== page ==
Flawrda to Nawlins- From one hurricane to another

We left Florida just in time as tropical storm Debbie sat brooding on the other side of the horizon. Throughout the drive we endured more temperamental southern weather as we marched on towards New Orleans, at times having to slow down below 35 miles an hour due to hydroplaning and poor visibility. We drove through the southern appendages of Mobile, Alabama and Pascagoula, Mississippi all the while making mental notes of the best places to unload that lemonade we had picked up in Tennessee.

At this point our cash was dwindling fast, and so was our dignity. We were beginning to allow certain shady characters into our lives… characters such as Ronald McDonald, the Hamburgler, and worst of all… the Grimace. I say dignity not because we are above fast food, lord knows I love me a nacho cheese chalupa, but I say dignity because at one point we were actually drawn into a gas station that advertised free chicken nuggets with every fill, and fill we did.

Hurricane Debbie is on her way!

As we drove towards Louisiana, our concerns were growing over our funds, our ability to sell lemonade, and about where we were going to sleep in New Orleans. We hadn’t had much time to do proper recon on New Orleans, so we decided our best course of action was to find the nearest Public Library so that we could get a better idea of where to crash etc…

Our first night in New Orleans we did what any rational human beings would do, we set ourselves a limit on how much we would spend on hand-grenades and hurricanes, and we exceeded it with our first stop. At this point, we felt a little disappointed, we debated whether to go back to the car and crash out, or get more money… but there is something about the lights, the sounds and the sights of the French Quarter. We picked up more cash and walked back to a bar that we had noted on our way back to the car.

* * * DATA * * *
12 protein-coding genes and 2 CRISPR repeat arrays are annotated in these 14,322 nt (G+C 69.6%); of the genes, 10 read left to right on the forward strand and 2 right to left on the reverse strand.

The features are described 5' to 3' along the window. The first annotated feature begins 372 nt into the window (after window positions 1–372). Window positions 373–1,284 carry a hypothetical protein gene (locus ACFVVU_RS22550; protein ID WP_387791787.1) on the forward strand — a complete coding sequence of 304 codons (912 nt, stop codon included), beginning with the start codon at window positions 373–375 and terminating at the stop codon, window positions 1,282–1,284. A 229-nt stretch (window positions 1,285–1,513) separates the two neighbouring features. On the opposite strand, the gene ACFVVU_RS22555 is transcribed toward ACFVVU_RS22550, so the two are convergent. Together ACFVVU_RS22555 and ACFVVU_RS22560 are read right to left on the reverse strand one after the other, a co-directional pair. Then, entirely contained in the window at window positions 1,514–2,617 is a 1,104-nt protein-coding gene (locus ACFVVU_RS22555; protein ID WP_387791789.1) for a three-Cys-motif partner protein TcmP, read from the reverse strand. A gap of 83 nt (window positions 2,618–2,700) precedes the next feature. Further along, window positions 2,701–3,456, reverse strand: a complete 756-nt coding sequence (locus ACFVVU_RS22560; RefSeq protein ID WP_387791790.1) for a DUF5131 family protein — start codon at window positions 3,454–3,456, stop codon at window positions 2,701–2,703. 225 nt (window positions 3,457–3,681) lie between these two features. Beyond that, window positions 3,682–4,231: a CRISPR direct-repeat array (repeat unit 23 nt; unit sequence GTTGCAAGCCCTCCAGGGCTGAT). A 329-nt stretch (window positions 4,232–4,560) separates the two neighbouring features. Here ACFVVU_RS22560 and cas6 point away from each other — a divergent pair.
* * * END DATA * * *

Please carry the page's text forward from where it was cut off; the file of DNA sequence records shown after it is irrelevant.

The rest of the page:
It was the COOLEST bar I have ever seen in my life. Pat O’Brian’s is one of the birthplaces of hurricane. You walk in, there is no cover charge, there are rooms on either side, to the left is a classy lounge area with dark hardwood ceilings, floor and countertop, to the right is an old timey piano bar. If you walk straight back, you’ll find yourself on the back porch with a lit up fountain, tables and waiters and waitresses making rounds to refresh your drink and keep your spirits high.

We each got our hurricanes from the back porch and made our way over to stand in line for the piano bar. As you wait in line there are posters of old school jazz scene hipsters with slicked back hair wearing casual suits with women sitting on their laps. Nothing like a poster to remind you of how little style you actually have.

Upon entering the piano bar you are blown back by the raucous bacchanalia bursting through the other side of a thick, nearly sound proof wall. People at every table are singing their hearts out as the classy man in tan casual wear tickles the ivories on a big copper piano on the stage up front. The room is entirely overwhelming. Two big pianos stand up front facing each other blasting off covers of Elton John, the Spin Doctors and Gnarls Barkley. Hats are flying, drinks are spilling, and people are shouting their best pickup lines over the cacophony of laughter and music.